Post # 1
I’m working on our invitation and my mom would like to include her maiden name, which she kept as her middle name, along with our family name. It would read something like this:
John & Mary Sanchez Smith invite you to….
Would people assume that her maiden name is part of my father’s name? Any ideas on how to make it work without making them look divorced or should I not put her maiden name?
Post # 3
I think people will understand it as you’ve written it. Are you inviting a lot of extended family? One reason she may want her maiden name is to make sure all of her side of the family recognize the name.
Post # 4
Seems like they would think it was his name. I wonder if it would make a difference to bracket it?
John and Mary (Sanchez) Smith or
John and Mary Smith (nee Sanchez)
Post # 5
- Wedding: July 2012 - Baltimore Museum of Industry
I read that as both last names are Sanchez Smith. John Smith & Mary Sanchez Smith would work.
Divorced parents go on different lines, with no “and.” So my parents are listed:
Request the pleasure of your company…
Post # 6
@theMallet: If you are doing informal invitations, it is more appropriate to have them worded naturally, as in a letter, rather than to use the stilted formal form where the hostess speaks of her self in third person. Third-person wordings are ultra-formal, so to be consistent one should use titles as well as names. In the olden days a lady took her husband’s whole name when she married, last and first(!) — at least for formal occasions. My mother was “Mrs Nestor Phipps” even when hers was the only name on a piece of correspondence (and even when the correspondence was a formal note to the teacher telling him I had been kept home with the ‘flu — my mother was nearly always formal.) Etiquette is, however adaptable.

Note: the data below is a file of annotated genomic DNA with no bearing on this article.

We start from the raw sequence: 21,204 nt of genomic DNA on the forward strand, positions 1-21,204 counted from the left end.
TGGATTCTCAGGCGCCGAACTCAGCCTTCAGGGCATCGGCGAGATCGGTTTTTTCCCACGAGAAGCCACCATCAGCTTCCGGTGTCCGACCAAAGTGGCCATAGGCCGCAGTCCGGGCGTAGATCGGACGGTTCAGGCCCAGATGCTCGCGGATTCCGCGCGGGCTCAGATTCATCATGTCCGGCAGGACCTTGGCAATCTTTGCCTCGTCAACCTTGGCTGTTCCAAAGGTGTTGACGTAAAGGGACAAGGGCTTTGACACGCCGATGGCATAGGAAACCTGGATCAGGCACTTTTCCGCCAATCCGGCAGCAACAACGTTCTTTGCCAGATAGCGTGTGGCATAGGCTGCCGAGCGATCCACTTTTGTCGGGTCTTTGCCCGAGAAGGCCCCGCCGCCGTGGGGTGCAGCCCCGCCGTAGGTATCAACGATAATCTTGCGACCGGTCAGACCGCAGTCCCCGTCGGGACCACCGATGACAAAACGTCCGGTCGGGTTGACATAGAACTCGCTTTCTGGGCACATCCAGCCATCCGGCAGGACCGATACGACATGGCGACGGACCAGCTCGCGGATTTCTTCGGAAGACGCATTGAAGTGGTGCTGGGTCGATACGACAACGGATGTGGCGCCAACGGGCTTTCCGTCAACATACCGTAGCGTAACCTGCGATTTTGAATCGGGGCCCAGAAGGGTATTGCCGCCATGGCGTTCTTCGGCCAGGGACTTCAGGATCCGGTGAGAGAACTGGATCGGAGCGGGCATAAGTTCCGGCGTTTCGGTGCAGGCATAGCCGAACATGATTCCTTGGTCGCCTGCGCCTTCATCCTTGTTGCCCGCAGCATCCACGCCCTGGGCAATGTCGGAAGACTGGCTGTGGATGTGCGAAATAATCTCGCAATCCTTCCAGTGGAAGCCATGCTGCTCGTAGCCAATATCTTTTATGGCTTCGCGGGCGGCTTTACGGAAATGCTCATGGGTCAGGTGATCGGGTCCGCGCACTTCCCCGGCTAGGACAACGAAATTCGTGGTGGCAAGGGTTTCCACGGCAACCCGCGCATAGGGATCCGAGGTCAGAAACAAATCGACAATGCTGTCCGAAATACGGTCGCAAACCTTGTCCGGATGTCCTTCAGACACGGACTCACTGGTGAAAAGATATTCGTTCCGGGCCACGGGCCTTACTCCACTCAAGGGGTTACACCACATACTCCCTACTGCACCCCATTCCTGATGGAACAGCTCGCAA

When a lady keeps her own name — even if her “own” name ends up being an amalgamation of husband’s name, father’s name and given name, she also keeps her own title and is listed with her title and name kept together. If your mother had not taken “Smith”, she and her husband would correctly have been listed as “Mr John Smith and Ms Mary Sanchez”. Since she has taken “Smith” but retained “Mary” and “Sanchez” she and her husband are correctly listed as “Mr John Smith and Ms Mary Sanchez Smith”. The fact that the names appear together on the same line joined by the word “and” communicates clearly that they are married (in formal or hazardous situations the gentleman goes first.)
Actually, the fact that their names are together in the same role on the same piece of correspondence, let alone on the same line would, in the world my mother lived in, communicate that they were married. Formal private affairs are only ever hosted by one lady and optionally her husband. Hospitality committees made up of multiple hosts not married to each other is truly proper only for club-sponsored events. But modern manners treat the hosts’ line rather as a kind of roll of credits that names everyone who sponsored the affair in whole or part, which with step-families and the cost of extravaganza-weddings can be quite a list of people. Modern manners uses the rule of same-line=married to distinguish current spouses from exes.